First-time author Brooks makes the case for the application of scientific principles to everyday speech communication.
Drawing primarily on the work of physicists Albert Einstein and Werner Heisenberg, the author aims to help readers base their speaking on valid judgments and to communicate in an orderly way. Part I, “Outputs,” begins with summaries of Einstein’s theory of relativity and Heisenberg’s uncertainty principle, and then moves on to consider “the most apparent aspects of communication”: the importance of specificity when speaking; the difference between a layperson’s and a scientist’s generalizations; stereotypes (“an inadequate generalization”); and the “oversimplification” inherent in either–or thinking. Although the author attempts to enliven the discussion of theories, the often unnecessarily complex explanations of his ideas do little to further his readers’ understanding. For example, considering the need for a common frame of reference, he states that “the inertia of the frame of reference by which each side justifies its actions becomes a built-in drive to ignore a relativist view.” Part II, “Inputs,” considers the sometimes-unrecognized assumptions that lie behind talk. One of his more engaging observations contrasts the number of English words to the smaller French lexicon. The difference, Brooks believes, may lead to French children developing “a more authoritarian mindset.” Other topics include euphemisms, as well as the “economy” and “precision” of scientific language. Part III presents an overview of philosophies developed by Aristotle, whose presence here seems a bit of a stretch. The final section, with hard-to-follow comments and graphs, tries to show how statistical ideas “are mathematical analogs for the outputs and inputs of evaluation”—an ambitious, not wholly convincing conclusion to this unusual take on communication.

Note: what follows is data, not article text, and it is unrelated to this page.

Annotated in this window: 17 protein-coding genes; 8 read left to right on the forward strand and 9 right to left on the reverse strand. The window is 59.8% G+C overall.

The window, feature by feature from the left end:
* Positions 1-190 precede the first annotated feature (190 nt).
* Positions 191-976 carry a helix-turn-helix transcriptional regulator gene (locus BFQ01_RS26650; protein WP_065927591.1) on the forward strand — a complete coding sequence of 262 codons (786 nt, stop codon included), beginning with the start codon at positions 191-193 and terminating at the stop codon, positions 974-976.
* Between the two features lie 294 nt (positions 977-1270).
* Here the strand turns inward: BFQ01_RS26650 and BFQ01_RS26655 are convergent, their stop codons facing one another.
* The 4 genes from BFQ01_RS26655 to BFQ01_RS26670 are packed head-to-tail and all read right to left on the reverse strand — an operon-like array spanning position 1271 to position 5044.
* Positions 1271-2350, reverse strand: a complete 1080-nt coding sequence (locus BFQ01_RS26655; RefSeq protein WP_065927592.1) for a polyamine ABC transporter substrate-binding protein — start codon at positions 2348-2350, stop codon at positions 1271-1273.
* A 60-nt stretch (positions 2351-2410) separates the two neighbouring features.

A mind-expanding discussion, but most readers will find these precepts impracticable.